There are exceptions - if the foul is right in front of you then it helps credibility and match control if you flag.

The best instructions I get go something like: "only immediately flag fouls right in front of you, everything elsewhere and between us, look for my reaction. If I haven't seen and you are sure, flag. Pay particular attention to my foul line and game context. Use your body to show me if a foul was in/out if the box. Always try to identify the offender in case I cannot. Help me monitor the near post area when there are bodies in the box. Only call a penalty if you are 100% sure. Depending on the game (e.g. long ball) and my diagonal, you can also help me look for late challenges and foul throws, depending on my positioning. I am happy for you to talk to the players with minor warnings and reminders."

Had one (good) ref last week who was a little different. If he doesn't react to something small between us then you can still take the initiative and call it - even if he's obviously seen it. Shame he waited until half time to tell me that's how he wanted it and we had one cross signal;) To be honest this isn't my preferred. I like active refs who react to every situation. The players like it and it makes it easy as an AR.
 

A Freethinker

Well-Known Member
#35
Folks, don't get me wrong I don't tell them only in those areas I say that is theirs and I expect them to be making a call in them, of course they can flag for something they see that I don't and would expect them to, but hat I mean is that in their 1/4 of the pitch my expectation is that they are flagging and not waiting on or leaving it to me to make the decision.
 

GraemeS

Well-Known Member
#36
I've only just started doing matches with NAR's, but I've already had good success with telling them to lead me in a 10 yard semi-circle around their current location and work with me to give the most credible decision outside of that. If that means I lead a decision 12 yards away from them because I'm in the better position, that's fine. And if that means they lead a decision over the far side of the pitch because I've been caught out by a fast break, that's OK too.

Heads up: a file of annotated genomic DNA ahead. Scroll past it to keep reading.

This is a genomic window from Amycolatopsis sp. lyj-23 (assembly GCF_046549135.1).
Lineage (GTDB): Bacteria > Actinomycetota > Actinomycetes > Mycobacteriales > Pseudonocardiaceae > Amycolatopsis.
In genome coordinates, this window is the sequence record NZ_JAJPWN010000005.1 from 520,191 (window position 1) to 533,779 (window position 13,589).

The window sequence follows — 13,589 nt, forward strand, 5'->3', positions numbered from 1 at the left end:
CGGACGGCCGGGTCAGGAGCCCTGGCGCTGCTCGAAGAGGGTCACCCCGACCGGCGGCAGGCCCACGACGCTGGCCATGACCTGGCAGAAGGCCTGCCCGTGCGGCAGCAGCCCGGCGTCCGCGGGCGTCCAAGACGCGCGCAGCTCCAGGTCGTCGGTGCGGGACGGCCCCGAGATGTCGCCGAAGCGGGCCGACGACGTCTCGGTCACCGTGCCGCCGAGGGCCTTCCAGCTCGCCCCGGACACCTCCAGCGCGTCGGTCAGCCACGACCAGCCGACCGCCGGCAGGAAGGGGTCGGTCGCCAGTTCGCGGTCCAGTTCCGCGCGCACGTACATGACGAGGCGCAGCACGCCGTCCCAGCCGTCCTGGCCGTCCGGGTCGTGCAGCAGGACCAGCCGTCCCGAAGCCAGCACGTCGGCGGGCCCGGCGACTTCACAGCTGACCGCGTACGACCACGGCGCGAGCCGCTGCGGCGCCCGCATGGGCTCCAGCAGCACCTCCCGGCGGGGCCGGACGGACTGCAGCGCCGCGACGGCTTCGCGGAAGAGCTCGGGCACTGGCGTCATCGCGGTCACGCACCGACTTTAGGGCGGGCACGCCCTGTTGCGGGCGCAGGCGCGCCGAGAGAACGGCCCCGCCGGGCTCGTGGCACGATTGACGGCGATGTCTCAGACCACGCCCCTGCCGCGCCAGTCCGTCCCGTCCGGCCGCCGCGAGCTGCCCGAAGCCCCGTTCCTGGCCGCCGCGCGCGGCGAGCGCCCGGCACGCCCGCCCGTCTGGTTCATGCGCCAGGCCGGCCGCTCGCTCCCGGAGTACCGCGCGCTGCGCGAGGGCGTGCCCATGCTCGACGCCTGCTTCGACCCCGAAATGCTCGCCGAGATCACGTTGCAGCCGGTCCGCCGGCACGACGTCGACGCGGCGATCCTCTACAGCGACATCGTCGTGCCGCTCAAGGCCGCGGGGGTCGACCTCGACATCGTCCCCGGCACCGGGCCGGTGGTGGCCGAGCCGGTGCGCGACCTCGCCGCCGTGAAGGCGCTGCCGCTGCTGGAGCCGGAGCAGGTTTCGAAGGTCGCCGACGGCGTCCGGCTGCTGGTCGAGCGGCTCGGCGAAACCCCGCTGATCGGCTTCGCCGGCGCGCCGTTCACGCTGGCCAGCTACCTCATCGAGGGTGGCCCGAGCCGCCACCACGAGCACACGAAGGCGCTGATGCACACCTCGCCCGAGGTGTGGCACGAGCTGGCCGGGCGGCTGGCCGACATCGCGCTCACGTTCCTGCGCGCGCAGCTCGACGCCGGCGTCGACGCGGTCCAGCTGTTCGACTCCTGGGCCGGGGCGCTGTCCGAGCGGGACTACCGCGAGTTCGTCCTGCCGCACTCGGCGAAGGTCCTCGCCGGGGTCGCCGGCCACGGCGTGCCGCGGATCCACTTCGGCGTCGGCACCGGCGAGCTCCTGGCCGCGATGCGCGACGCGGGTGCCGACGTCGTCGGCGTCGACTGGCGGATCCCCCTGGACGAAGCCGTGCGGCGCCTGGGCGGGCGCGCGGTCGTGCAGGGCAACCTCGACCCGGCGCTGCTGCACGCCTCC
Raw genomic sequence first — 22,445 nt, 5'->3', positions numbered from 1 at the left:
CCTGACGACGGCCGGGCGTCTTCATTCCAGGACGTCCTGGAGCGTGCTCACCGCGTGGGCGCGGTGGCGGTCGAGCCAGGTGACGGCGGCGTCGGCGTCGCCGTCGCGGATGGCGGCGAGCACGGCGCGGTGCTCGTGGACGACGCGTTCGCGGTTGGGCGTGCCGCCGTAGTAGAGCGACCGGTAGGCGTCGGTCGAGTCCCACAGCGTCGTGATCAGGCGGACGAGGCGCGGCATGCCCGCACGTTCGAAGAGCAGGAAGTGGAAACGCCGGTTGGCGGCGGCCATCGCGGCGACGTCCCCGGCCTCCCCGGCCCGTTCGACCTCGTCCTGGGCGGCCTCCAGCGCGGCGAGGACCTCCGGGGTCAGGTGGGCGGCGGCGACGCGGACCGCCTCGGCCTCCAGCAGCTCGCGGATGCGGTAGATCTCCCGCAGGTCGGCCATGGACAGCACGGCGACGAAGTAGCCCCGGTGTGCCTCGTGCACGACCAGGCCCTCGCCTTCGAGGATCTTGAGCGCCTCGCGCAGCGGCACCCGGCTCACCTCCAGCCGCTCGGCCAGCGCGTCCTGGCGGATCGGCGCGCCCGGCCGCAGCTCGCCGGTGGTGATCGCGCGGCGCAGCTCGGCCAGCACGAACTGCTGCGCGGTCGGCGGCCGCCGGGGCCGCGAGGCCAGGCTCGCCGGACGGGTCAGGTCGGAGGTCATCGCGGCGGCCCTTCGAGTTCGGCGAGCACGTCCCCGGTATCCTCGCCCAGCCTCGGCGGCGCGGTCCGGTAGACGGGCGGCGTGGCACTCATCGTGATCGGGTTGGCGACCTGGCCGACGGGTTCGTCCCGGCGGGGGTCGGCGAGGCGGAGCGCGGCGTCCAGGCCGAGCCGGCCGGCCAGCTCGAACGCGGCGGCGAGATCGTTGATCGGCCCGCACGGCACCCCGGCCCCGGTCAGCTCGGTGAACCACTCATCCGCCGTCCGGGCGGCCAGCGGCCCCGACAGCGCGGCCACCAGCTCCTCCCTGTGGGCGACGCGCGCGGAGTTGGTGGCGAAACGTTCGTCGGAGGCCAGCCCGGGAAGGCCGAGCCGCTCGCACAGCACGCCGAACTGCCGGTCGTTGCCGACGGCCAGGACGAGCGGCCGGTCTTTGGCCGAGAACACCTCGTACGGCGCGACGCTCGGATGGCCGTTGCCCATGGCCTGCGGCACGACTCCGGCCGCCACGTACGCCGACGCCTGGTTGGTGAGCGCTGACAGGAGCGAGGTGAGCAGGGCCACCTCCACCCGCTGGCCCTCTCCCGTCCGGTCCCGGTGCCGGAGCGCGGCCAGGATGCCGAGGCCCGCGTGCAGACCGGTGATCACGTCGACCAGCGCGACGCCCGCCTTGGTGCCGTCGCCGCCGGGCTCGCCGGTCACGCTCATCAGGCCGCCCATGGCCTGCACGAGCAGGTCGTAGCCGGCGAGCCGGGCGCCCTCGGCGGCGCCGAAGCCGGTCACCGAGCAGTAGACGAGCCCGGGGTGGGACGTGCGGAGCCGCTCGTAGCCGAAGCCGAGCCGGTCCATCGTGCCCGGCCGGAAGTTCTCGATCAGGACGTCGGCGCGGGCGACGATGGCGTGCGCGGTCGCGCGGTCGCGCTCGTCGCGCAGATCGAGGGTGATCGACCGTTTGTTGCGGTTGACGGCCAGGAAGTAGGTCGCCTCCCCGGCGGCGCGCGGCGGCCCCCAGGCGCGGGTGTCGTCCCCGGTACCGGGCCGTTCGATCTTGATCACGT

Mooseybaby

Big bad baldy in all black!
#37
Never run the line as an NAR, but go "under cover" occasionally as a CAR for my son's team.

Not had any particularly weird instructions from referees, but one referee last season made it clear before KO that he didn't want me to get involved in foul throws. Fair enough, no problems with that. His chat with the home team CAR he did separately, don't know what his instruction were, but 3 times during the game he flagged for foul throws and the ref went along with it.
 

zarathustra

Well-Known Member
#38
Never run the line as an NAR, but go "under cover" occasionally as a CAR for my son's team.

Not had any particularly weird instructions from referees, but one referee last season made it clear before KO that he didn't want me to get involved in foul throws. Fair enough, no problems with that. His chat with the home team CAR he did separately, don't know what his instruction were, but 3 times during the game he flagged for foul throws and the ref went along with it.
I always brief CARs at the coin toss with the captains, and I never ask for fouls or foul throws.

And if a CAR gave one I wouldn’t go with it, unless I had already identified an offence.
 

UKColt

Well-Known Member
#39
I've only just started doing matches with NAR's, but I've already had good success with telling them to lead me in a 10 yard semi-circle around their current location and work with me to give the most credible decision outside of that. If that means I lead a decision 12 yards away from them because I'm in the better position, that's fine. And if that means they lead a decision over the far side of the pitch because I've been caught out by a fast break, that's OK too.
This is similar to my approach with NARs, though I stray away from suggesting a particular yardage. I was an AR to a ref a few weeks ago who said he was 'happy for us to lead if the players were close enough for us to spit on' which was a simple way of representing the distance he was happy with.
 

GraemeS

Well-Known Member
#40
This is similar to my approach with NARs, though I stray away from suggesting a particular yardage. I was an AR to a ref a few weeks ago who said he was 'happy for us to lead if the players were close enough for us to spit on' which was a simple way of representing the distance he was happy with.
Yeah, I say "about 10 yards" because I assume most referees have paced that distance out enough times to have a fairly good idea of what it looks like, but it's still only a rough guide.